Dodson adds that the vibrations of the forks can also be used on sore and strained muscles, getting into the muscle at the cellular level to shake up the tissue and make space in the fascia around it. When a massage follows, her clients report pain greatly diminishing or even disappearing for good. She jokes that the tuning fork has become her “magic wand.”

“You get off the table feeling like you have more energy than ever before, and you just feel lighter,” Dodson says. “You react to life more in a balanced state. It just balances the nervous system really nicely.”

On the Brain

Another of Dodson’s specialties is helping clients build mind-body awareness and mindfulness techniques. This could come in the simple form of breathing exercises or a more complex route of reworking neural pathways when it comes to thinking about and experiencing pain.

We all know that stress and fatigue can cause problems of their own. (Think of a stomach ache when you’re nervous or a headache when you’ve been dealing with three toddlers running around screaming all day long.) So sometimes, Dodson believes, the pain can be all in our minds.

“First, I would tell [clients] that their pain is real, but it’s not necessarily coming from a physical issue. It could be the way they’re speaking to themselves, their relationships in life, their stressors, their beliefs about their pain, and their fear that’s causing the pain,” she says.

She describes a process called somatic tracking, which requires you to become very aware and intentional about understanding your pain. What does it feel like? What are some of the specific sensations? How does it look? Does it move or buzz or burn? Dodson says clients have to approach this not from a place of fear but of curiosity and creativity, which helps build a new neural pathway.

“The more specific you get, your body starts seeing it as not a threat anymore,” Dodson says. “You can’t really be creative and be in fear, right? Mostly, you’re relaxed when you’re in that creative part of your brain. So it turns on that part of your brain and it connects your brain with a new neural pathway to that area. Then the pain usually diminishes or completely goes away in that somatic tracking experience.”

Right for You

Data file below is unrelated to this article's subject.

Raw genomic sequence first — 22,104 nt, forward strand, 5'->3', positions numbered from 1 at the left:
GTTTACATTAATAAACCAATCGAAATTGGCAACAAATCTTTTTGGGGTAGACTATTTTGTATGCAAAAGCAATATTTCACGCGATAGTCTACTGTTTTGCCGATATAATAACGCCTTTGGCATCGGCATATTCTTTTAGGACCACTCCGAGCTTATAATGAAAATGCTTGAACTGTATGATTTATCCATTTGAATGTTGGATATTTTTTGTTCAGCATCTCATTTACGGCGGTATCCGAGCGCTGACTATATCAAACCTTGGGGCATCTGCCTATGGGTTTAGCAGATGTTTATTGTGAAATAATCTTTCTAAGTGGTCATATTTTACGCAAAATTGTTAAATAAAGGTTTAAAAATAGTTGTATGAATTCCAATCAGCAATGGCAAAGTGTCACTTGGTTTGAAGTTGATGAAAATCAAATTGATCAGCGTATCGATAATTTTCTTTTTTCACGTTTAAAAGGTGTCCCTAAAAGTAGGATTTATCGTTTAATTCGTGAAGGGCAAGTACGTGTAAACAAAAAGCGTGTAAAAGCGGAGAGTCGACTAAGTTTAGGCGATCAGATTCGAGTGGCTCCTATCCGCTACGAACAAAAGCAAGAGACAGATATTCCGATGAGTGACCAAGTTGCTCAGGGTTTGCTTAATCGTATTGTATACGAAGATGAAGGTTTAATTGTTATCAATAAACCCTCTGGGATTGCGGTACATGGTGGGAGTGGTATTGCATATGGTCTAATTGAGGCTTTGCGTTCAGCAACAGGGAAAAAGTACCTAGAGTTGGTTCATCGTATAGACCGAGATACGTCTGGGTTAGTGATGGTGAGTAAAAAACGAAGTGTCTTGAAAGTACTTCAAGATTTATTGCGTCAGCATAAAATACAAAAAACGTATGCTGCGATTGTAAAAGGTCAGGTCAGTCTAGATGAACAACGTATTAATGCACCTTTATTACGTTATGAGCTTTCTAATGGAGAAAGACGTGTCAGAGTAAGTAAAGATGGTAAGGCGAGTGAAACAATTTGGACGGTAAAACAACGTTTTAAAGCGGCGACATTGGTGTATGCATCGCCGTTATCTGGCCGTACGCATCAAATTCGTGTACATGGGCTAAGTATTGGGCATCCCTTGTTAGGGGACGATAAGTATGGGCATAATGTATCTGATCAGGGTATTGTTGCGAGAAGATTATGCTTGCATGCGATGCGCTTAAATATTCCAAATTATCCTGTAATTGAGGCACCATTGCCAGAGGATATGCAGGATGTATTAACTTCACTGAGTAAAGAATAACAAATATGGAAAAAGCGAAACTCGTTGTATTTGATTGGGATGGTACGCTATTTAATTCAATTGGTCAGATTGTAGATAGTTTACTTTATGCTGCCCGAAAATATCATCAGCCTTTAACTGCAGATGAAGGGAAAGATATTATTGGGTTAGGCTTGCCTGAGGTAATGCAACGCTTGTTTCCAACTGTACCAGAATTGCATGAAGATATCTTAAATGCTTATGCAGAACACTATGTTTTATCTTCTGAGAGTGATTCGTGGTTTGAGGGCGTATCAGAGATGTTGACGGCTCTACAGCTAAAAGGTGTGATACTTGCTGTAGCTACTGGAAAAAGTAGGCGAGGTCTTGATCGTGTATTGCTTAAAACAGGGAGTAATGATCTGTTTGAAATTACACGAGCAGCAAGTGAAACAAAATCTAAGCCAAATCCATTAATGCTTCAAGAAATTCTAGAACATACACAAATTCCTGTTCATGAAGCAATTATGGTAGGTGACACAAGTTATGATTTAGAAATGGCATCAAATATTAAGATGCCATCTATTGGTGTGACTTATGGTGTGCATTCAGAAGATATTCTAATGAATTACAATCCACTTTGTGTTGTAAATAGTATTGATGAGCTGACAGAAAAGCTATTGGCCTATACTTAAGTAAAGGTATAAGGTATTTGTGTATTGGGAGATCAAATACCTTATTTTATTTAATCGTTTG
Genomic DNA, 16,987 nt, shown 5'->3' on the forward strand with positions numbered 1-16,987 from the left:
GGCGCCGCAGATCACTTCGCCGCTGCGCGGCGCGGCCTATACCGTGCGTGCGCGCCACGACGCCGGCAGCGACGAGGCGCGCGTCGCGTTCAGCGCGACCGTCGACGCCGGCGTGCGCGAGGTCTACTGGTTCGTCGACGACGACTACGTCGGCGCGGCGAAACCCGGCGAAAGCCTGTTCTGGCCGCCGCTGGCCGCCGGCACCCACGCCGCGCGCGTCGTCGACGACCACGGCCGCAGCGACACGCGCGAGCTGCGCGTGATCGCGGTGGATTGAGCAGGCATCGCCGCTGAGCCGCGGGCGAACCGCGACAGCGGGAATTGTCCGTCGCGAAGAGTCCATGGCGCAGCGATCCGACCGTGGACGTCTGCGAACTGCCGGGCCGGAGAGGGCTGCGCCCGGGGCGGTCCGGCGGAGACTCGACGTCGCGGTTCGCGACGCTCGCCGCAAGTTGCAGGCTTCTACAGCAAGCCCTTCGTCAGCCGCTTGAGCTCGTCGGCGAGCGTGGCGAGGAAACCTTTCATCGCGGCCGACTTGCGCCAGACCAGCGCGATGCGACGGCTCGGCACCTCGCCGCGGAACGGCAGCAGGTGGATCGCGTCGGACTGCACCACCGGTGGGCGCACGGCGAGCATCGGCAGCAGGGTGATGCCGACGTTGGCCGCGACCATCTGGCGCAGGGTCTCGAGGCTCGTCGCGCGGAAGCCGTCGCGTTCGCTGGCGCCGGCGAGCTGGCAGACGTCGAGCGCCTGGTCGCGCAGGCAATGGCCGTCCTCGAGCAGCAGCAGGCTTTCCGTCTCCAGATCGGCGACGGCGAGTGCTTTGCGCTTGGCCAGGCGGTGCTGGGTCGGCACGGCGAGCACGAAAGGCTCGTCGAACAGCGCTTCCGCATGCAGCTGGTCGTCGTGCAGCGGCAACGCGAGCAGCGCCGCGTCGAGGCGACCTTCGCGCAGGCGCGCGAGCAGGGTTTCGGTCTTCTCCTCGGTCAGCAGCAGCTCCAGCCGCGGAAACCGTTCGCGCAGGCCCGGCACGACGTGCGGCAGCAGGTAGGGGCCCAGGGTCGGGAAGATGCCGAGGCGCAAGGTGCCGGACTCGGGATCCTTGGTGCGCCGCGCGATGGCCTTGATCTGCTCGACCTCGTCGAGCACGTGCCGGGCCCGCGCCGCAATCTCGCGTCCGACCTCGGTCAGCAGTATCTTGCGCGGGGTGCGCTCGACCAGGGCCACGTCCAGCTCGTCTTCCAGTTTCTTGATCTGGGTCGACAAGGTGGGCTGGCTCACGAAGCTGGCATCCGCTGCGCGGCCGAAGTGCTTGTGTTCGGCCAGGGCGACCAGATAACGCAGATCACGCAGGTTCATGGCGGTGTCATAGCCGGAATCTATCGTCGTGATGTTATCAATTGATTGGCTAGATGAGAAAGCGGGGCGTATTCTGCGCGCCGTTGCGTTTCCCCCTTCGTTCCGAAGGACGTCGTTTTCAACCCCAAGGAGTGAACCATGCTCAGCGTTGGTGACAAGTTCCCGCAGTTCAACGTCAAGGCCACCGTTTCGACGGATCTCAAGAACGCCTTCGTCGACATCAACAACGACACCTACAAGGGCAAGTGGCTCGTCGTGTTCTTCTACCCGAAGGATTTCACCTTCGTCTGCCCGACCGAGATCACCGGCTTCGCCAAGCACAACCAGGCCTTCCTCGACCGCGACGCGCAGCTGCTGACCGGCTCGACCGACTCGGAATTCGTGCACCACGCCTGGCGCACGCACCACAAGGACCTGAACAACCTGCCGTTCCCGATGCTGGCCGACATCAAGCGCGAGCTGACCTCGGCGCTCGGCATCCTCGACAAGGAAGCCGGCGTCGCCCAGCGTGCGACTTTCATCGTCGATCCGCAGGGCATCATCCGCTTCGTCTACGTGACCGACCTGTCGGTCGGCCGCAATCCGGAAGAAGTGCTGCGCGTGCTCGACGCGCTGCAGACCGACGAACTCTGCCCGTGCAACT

So, which of those services could help you? Smieska says to pick up the phone and find out.

“It’s never a bad thing to call and just say, ‘Can I pick your brain? Can I get some insight from you? This is what I’ve got going on—do you think it’s something that you can help me with? How do I know when I should see you or if I should see somebody else?’”

She adds that although some folks come in with preconceived notions about alternative therapies, asking questions and doing some research can help you feel more comfortable. She reminds us that today’s practitioners are “really, really, really well trained,” with extensive licensing and post-graduate study going toward these fields.

Dodson echoes the need for personal research, noting that Michiganders haven’t been exposed to as much information on alternative therapies. “In California, it’s just common to talk about energy and vibrations,” she says with a laugh. “So that’s been kind of a cool learning journey for me to become more of a teacher.”

And at the end of the day, Smieska says you are the only person who can take charge of your well-being. “The whole idea is to not get people dependent on you in order to feel better, but to get them to own their own stuff and work their own program that they’re best suited for.”

“We are our best healers,” Dodson agrees. “Our bodies have an innate ability to heal.”

Visit creativepathstowellness.net and nomibodywork.com, the latter of which has a Resources for Healing tab with book, podcast, and video recommendations to help you learn more about these treatments.